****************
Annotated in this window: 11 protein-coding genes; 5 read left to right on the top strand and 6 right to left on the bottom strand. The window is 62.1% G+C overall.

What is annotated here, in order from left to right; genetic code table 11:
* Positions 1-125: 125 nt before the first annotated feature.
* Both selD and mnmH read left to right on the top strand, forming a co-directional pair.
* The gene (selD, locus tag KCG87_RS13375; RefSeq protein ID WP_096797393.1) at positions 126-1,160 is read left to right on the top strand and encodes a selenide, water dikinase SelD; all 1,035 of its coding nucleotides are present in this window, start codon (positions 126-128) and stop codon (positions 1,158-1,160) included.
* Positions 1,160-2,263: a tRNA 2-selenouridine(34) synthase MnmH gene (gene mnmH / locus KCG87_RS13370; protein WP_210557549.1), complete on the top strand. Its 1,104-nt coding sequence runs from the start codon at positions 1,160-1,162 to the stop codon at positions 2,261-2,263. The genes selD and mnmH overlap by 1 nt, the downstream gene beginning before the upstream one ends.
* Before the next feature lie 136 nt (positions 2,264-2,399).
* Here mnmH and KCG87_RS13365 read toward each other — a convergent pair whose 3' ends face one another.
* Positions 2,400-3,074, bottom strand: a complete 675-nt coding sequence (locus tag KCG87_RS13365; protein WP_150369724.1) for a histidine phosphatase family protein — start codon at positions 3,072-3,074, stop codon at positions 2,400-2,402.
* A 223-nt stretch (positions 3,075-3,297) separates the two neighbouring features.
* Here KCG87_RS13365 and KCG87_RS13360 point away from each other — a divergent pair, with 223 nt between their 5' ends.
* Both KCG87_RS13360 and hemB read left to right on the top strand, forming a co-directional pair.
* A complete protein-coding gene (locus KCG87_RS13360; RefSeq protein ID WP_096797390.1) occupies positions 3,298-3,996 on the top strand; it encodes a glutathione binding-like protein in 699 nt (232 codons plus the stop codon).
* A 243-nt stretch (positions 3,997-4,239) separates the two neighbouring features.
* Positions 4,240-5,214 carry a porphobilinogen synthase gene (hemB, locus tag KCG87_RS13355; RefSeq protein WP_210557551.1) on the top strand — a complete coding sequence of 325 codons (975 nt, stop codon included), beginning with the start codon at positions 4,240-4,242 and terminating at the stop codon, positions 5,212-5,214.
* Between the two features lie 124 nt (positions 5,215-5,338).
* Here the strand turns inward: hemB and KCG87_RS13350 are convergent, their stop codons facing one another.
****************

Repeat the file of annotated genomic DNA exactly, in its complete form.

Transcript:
Annotated in this window: 11 protein-coding genes; 5 read left to right on the top strand and 6 right to left on the bottom strand. The window is 62.1% G+C overall.

What is annotated here, in order from left to right; genetic code table 11:
* Positions 1-125: 125 nt before the first annotated feature.
* Both selD and mnmH read left to right on the top strand, forming a co-directional pair.
* The gene (selD, locus tag KCG87_RS13375; RefSeq protein ID WP_096797393.1) at positions 126-1,160 is read left to right on the top strand and encodes a selenide, water dikinase SelD; all 1,035 of its coding nucleotides are present in this window, start codon (positions 126-128) and stop codon (positions 1,158-1,160) included.
* Positions 1,160-2,263: a tRNA 2-selenouridine(34) synthase MnmH gene (gene mnmH / locus KCG87_RS13370; protein WP_210557549.1), complete on the top strand. Its 1,104-nt coding sequence runs from the start codon at positions 1,160-1,162 to the stop codon at positions 2,261-2,263. The genes selD and mnmH overlap by 1 nt, the downstream gene beginning before the upstream one ends.
* Before the next feature lie 136 nt (positions 2,264-2,399).
* Here mnmH and KCG87_RS13365 read toward each other — a convergent pair whose 3' ends face one another.
* Positions 2,400-3,074, bottom strand: a complete 675-nt coding sequence (locus tag KCG87_RS13365; protein WP_150369724.1) for a histidine phosphatase family protein — start codon at positions 3,072-3,074, stop codon at positions 2,400-2,402.
* A 223-nt stretch (positions 3,075-3,297) separates the two neighbouring features.
* Here KCG87_RS13365 and KCG87_RS13360 point away from each other — a divergent pair, with 223 nt between their 5' ends.
* Both KCG87_RS13360 and hemB read left to right on the top strand, forming a co-directional pair.
* A complete protein-coding gene (locus KCG87_RS13360; RefSeq protein ID WP_096797390.1) occupies positions 3,298-3,996 on the top strand; it encodes a glutathione binding-like protein in 699 nt (232 codons plus the stop codon).
* A 243-nt stretch (positions 3,997-4,239) separates the two neighbouring features.
* Positions 4,240-5,214 carry a porphobilinogen synthase gene (hemB, locus tag KCG87_RS13355; RefSeq protein WP_210557551.1) on the top strand — a complete coding sequence of 325 codons (975 nt, stop codon included), beginning with the start codon at positions 4,240-4,242 and terminating at the stop codon, positions 5,212-5,214.
* Between the two features lie 124 nt (positions 5,215-5,338).
* Here the strand turns inward: hemB and KCG87_RS13350 are convergent, their stop codons facing one another.